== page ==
There are of course many factors driving this gap. The people that came out to protest in Tahrir, especially the ones that Western (and Qatari) media outlets chose to interview, were not a representative sample of the Egyptian public. At the core, however, are two different visions of freedom. In Egypt, and in many Middle Eastern countries, a collective vision of freedom predominates; in America, and many Western countries, an individualistic vision of freedom predominates. The West’s confusion thus results from a miscommunication–when Westerners cheer for “freedom” in Egypt and beyond, they expect one thing and find something unfamiliar. Individual freedom is the right of one person to choose to live their life and express their views as they see fit, provided they do not harm others. Collective freedom is the right of a common group to live in a society that accords with its vision.
I’m a big fan of using Google Alerts to get my news on the Middle East, because it scours a huge array of media outlets and sorts (by no obvious algorithm) them into a short list of important stories. One downside is that it picks up a lot of propaganda pieces–my Iran alert, for instance, is usually 50% stories from the very state-run Fars News Agency. The upside of this is getting exposed to some pretty absurd news, like the claim I recently mentioned by Iran to have powerful missiles that could target aircraft flying in space. Anyway, here are a few of the more ridiculous stories:
Turkey, under Erdogan and Davutoglu, has taken a much-publicized turn towards the Arab world. The common theory is that, with their EU membership bid making no progress, they’ve decided to seek influence elsewhere. Turkey has pursued a foreign policy of “zero problems” with its neighbors, and has attempted to turn into a new regional powerbroker–for instance, it defied the United States to offer Iran a compromise on their nuclear program. The maneuver has made PM Erdogan a consistently popular figure among Arab publics, and many were lauding Turkey’s newfound diplomatic independence and leadership and calling their new direction “neo-Ottomanism” (said with a straight face, since almost nobody in the Middle East looks back at the Ottoman era with pride, with the exception of a few nutty fundamentalists).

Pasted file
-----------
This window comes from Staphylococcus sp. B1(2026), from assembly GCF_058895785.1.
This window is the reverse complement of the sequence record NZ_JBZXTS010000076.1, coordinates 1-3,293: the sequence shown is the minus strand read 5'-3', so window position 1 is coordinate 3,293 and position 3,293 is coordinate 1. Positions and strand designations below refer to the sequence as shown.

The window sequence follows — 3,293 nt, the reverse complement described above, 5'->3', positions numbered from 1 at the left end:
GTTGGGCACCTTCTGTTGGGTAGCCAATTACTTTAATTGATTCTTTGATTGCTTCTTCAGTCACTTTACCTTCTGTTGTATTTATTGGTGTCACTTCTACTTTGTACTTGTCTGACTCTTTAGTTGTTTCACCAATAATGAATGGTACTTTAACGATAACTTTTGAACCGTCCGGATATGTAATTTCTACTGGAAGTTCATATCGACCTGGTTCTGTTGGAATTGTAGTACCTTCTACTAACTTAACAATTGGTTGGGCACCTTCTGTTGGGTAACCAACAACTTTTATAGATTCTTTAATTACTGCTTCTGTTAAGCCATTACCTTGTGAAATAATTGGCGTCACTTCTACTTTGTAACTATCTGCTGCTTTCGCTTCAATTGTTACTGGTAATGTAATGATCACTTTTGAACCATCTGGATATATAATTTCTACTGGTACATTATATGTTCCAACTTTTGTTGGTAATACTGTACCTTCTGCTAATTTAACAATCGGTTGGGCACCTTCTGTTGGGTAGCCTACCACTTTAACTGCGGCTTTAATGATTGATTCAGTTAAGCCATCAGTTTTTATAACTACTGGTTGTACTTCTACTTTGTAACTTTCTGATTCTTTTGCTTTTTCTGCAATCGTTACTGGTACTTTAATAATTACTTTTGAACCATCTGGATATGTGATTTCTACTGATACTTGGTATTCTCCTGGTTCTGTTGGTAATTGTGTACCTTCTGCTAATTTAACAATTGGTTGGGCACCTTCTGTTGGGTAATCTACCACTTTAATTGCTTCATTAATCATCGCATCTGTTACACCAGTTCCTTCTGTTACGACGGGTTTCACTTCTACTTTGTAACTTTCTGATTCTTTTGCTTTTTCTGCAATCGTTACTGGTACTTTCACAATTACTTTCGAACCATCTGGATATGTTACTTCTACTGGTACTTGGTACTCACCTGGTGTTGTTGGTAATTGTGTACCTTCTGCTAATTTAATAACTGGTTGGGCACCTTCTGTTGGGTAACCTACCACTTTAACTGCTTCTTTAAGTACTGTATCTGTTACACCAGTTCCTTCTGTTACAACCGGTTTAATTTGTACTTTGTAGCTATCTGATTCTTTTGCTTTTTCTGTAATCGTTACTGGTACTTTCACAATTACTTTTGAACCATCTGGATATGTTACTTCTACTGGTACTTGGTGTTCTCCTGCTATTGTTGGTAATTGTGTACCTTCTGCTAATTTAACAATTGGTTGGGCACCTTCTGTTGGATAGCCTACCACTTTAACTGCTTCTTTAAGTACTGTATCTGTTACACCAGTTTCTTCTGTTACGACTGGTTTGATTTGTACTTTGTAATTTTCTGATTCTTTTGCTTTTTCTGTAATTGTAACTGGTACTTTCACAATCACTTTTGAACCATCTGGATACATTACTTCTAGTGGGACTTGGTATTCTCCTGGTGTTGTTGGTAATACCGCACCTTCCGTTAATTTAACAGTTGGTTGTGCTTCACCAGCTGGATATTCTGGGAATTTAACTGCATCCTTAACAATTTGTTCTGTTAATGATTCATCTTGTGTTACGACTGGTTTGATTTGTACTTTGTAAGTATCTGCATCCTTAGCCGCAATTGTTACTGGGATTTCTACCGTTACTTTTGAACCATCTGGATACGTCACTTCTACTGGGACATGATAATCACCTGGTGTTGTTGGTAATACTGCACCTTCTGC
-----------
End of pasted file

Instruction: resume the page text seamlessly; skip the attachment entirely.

The handshake that's killing Turkey: Assad meets Erdogan. (Image via indynewsisrael)
The Arab Spring has complicated relations within the Middle East. Prior to the revolts, one could point to only one real state-to-state axis—the Arabs against the Iranians. The Arab states were, despite their massive securitization, more or less united as status quo powers, seeking to keep down liberal and Islamist oppositions while making slow, or no, progress on reform. The revolts ended that consensus. Egypt and Tunisia have been forced to accelerate reforms and be at least slightly responsive to popular demands. Morocco and Jordan have forestalled revolution with moves towards constitutionalism. Some states, like Syria and Yemen, have lost what little regional influence they had, and some states, led by Saudi Arabia, are attempting to salvage what they can of the old order.
(Image via Travel-Destination-Pictures.com)
Pliny the Younger, a Roman governor of a province in modern Turkey, once witnessed a large fire in the city of Nicomedia (modern Izmit), and wrote to the emperor Trajan requesting permission to form a company of firemen, noting that he would keep it small and carefully overseen. Trajan, however, was uninterested, replying (as recounted by the historian Edward Luttwak):
We must remember that it is societies like these which have been responsible for the political disturbances in your province. If people assemble for a common purpose, whatever name we give them and for whatever reason, they soon turn into a political gathering. It is a better policy to provide [firefighting] equipment and to instruct property owners to make use of it.